TO WHOM TO SEND: To any Jewish(27) adult(28), wealthy or poor, with whom you are acquainted or to whom you are related. Although men should send to men only and women to women only(29), families may send to each other(30).
Mishloach manos should not be sent to a mourner(31) during the year of mourning for his parents, or during the thirty days of mourning for other relatives(32). A mourner who receives mishloach manos need not return them, and the sender fulfills his mitzvah by sending those mishloach manos(33). It is permitted for a woman to send to the wife of a mourner(34).
A mourner must send mishloach manos – even if he is in the middle of shivah. A mourner should refrain from sending “items of simchah” (items that elicit laughter and merriment)(35).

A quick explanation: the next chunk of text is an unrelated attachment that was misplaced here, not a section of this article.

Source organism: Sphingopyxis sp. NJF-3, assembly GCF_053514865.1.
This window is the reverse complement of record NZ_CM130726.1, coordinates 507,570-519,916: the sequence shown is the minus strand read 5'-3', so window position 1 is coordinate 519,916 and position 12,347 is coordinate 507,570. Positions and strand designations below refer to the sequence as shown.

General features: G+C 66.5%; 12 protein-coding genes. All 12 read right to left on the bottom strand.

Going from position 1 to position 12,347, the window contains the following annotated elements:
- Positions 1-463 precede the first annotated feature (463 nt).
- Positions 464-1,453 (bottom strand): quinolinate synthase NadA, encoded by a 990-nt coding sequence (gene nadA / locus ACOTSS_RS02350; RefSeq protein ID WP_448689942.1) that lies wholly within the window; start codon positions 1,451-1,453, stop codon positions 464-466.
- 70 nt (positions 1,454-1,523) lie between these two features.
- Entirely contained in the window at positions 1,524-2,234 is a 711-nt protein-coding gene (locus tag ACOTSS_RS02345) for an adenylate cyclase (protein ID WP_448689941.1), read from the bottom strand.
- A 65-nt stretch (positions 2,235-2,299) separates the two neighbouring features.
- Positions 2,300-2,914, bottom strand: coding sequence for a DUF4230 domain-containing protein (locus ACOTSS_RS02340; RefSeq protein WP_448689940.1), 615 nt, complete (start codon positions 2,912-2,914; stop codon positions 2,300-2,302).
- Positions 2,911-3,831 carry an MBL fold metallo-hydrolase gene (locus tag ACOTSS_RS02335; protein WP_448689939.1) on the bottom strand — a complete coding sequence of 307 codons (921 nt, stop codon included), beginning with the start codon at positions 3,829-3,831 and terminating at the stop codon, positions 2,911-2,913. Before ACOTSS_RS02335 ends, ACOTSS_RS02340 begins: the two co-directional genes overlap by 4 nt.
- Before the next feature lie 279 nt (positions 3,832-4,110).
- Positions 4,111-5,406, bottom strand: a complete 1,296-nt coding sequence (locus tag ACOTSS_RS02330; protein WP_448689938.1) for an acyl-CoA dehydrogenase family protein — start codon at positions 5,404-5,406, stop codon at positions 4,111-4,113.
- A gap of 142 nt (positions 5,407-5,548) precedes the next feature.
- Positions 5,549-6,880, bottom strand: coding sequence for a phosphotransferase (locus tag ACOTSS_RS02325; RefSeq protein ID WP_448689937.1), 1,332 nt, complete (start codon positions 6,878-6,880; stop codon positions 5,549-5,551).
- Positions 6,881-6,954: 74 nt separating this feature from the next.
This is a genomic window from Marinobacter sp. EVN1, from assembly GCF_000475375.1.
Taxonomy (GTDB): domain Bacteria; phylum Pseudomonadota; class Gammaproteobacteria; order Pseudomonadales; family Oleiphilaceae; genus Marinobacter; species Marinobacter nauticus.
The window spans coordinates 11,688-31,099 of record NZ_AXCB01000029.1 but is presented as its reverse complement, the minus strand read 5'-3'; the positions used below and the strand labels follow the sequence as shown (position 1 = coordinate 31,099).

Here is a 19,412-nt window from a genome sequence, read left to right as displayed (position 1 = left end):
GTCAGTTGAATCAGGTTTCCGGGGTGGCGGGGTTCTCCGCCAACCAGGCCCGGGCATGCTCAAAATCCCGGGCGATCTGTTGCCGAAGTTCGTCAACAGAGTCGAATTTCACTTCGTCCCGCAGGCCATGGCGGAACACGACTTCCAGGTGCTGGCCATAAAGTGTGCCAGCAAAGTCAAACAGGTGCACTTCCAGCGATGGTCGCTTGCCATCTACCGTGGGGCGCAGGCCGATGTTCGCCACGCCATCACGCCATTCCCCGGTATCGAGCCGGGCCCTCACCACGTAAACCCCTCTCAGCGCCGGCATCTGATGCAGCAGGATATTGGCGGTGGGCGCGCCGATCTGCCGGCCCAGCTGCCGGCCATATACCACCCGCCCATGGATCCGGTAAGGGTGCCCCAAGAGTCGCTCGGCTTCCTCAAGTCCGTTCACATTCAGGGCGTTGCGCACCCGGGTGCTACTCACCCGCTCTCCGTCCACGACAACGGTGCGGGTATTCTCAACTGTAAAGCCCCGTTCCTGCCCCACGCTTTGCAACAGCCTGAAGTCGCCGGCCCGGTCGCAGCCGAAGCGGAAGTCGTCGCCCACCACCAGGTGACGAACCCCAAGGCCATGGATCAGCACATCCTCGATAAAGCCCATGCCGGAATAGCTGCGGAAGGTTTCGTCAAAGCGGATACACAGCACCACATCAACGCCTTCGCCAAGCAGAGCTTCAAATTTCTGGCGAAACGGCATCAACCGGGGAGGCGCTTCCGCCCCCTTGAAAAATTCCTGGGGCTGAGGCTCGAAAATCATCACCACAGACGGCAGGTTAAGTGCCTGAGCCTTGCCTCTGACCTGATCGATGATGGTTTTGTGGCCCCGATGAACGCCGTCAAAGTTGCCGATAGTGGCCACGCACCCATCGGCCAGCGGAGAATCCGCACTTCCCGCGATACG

WHEN TO SEND: Mishloach Manos should be sent and received on Purim day(36). If it is received at night or on the days before or after Purim, the sender does not fulfill the mitzvah(37). If it is sent before Purim but is received on Purim, some poskim hold that the mitzvah is fulfilled(38) while others hold that it is not(39).
HOW TO SEND: The sender himself may deliver the mishloach manos directly to the recipient(40). Some poskim(41) hold that it is preferable to send it via a messenger. The messenger may be a minor or a non-Jew(42). When sending with a messenger, it is proper to verify that the mishloach manos was indeed delivered(43), especially if the messenger is a minor or a non-Jew(44).
1 Minchas Chinuch 603.
2 Sefer ha-Chinuch 603.
3 Binyan Tziyon (8) quoting R’ Nosson Adler; Yeshuos Malko (3);Mahri”l Diskin (5:101); Minchas Elazar (2:1-5).